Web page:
SNOW HILL – County officials agreed to extend a sewer line down Gum Point Road this week.
On Tuesday the Worcester County Commissioners voted unanimously to create the Gum Point Road Area Sanitary Service Area and extend sewer line down the road.
“The removal of septic systems is in the best interests of the residents of the county and this community,” said Bob Mitchell, the county’s director of environmental programs. “The adjacent waterway, which is Turville Creek, does exhibit high bacterial influence during heavy rain events.”
County staff began looking into the extension of sewer line early this year when a Gum Point Road property owner sought permission to set up a temporary sewer connection at Bay Point Plantation so he could redevelop. Instead, the commissioners decided to extend sewer line down Gum Point Road and allow the property owner to connect to that, as plans to run sewer line down the road existed as far back as 2005. Cropper’s client agreed to contribute what he would have spent on the temporary connection to the extension of the sewer line.
Jessica Wilson, the county’s assistant finance officer, said that the total cost of the project was $318,000. With a $50,000 contribution from the property owner, the cost per property to hook up to the line would be just under $22,000.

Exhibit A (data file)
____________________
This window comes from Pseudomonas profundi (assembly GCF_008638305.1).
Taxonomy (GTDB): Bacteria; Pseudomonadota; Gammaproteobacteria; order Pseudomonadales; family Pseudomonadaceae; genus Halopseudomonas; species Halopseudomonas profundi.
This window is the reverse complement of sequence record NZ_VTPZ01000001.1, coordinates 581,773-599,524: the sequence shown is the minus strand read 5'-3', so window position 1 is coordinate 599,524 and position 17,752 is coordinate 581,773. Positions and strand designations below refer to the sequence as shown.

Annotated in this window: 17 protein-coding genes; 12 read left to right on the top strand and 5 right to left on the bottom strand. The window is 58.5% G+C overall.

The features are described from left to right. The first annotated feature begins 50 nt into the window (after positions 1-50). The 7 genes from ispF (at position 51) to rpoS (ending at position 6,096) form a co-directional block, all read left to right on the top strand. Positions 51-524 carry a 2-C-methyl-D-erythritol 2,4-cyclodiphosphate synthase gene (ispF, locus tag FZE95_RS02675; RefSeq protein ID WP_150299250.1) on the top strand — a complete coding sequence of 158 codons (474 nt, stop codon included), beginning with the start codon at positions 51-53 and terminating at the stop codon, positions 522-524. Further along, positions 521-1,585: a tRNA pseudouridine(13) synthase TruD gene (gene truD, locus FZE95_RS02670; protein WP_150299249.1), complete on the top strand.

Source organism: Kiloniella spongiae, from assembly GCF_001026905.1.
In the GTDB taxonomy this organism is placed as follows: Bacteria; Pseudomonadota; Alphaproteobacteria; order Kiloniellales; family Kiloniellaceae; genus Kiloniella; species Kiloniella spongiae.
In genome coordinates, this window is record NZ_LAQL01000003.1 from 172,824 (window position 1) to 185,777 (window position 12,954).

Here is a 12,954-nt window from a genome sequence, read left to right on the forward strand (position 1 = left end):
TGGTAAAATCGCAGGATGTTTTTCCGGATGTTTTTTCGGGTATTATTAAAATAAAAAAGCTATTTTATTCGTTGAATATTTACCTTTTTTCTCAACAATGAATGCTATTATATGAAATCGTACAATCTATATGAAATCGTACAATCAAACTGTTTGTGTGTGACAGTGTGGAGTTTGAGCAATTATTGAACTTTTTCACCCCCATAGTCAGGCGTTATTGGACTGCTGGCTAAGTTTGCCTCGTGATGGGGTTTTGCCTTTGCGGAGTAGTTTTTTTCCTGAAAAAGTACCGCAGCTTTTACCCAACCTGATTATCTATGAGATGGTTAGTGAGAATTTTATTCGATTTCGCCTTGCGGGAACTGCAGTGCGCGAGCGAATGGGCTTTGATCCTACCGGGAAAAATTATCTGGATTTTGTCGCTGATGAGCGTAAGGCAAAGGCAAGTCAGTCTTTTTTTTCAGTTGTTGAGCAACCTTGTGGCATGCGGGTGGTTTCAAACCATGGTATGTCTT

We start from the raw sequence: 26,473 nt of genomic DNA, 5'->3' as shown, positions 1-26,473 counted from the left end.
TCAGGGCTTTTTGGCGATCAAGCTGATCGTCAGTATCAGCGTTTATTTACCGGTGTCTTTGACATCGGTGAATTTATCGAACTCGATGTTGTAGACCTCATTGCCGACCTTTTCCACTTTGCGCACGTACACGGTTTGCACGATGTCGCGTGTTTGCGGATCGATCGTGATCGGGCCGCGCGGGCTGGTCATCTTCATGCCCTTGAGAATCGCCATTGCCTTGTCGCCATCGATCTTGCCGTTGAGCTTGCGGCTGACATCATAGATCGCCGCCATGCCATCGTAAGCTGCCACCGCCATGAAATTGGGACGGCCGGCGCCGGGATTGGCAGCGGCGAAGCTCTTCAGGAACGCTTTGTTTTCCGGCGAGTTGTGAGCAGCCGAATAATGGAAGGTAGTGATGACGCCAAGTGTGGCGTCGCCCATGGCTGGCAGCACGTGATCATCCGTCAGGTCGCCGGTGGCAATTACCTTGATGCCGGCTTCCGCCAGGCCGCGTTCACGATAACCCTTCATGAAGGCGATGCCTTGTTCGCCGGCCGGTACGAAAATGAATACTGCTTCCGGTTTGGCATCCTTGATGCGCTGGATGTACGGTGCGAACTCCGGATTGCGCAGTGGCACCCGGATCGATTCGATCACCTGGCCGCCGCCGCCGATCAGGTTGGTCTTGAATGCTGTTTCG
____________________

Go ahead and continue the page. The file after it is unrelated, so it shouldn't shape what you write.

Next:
Staff said residents of Gum Point Road would not have to hook up to the sewer line unless their septic systems failed or they planned to redevelop their properties. Commissioner Diana Purnell said a hookup cost of nearly $22,000 was still a concern.
“That can be a burden,” she said.
Commissioner Chip Bertino agreed.
“That just seems like a big amount,” he said, adding that a payment plan could be helpful to citizens.
Wilson said payment plans had once been offered but had been discontinued because the service areas couldn’t afford to offer financing.
Commissioner Joe Mitrecic said that if a resident’s septic system did fail the cost to replace it would likely be more than the cost of hooking up to the sewer line.
“They’re going to be stuck in that situation one way or the other,” he said.
Mark Cropper, attorney for the Gum Point Road property owner whose inquiry led to the sewer line extension plan, thanked the commissioners for moving forward with the project. He pointed out though that his client had agreed to pay the county what the temporary connection would have cost — $44,000 — and not the $50,000 referenced.
Commissioner Ted Elder said the hookup costs calculated by Wilson had been based on $50,000.
“We need to hold people accountable for what they’ve actually offered at our meetings,” he said.
After consulting with his client, Cropper said the $50,000 would be provided.
A few Gum Point Road property owners submitted written opposition to the proposal.
“We oppose the proposal for not only financial reasons, but also for the impact it will have on the environment and potential future development of land between Gum Point Road and Ocean Pines,” Kenneth and Eeva Huffer wrote.
The commissioners voted unanimously to approve the sewer extension.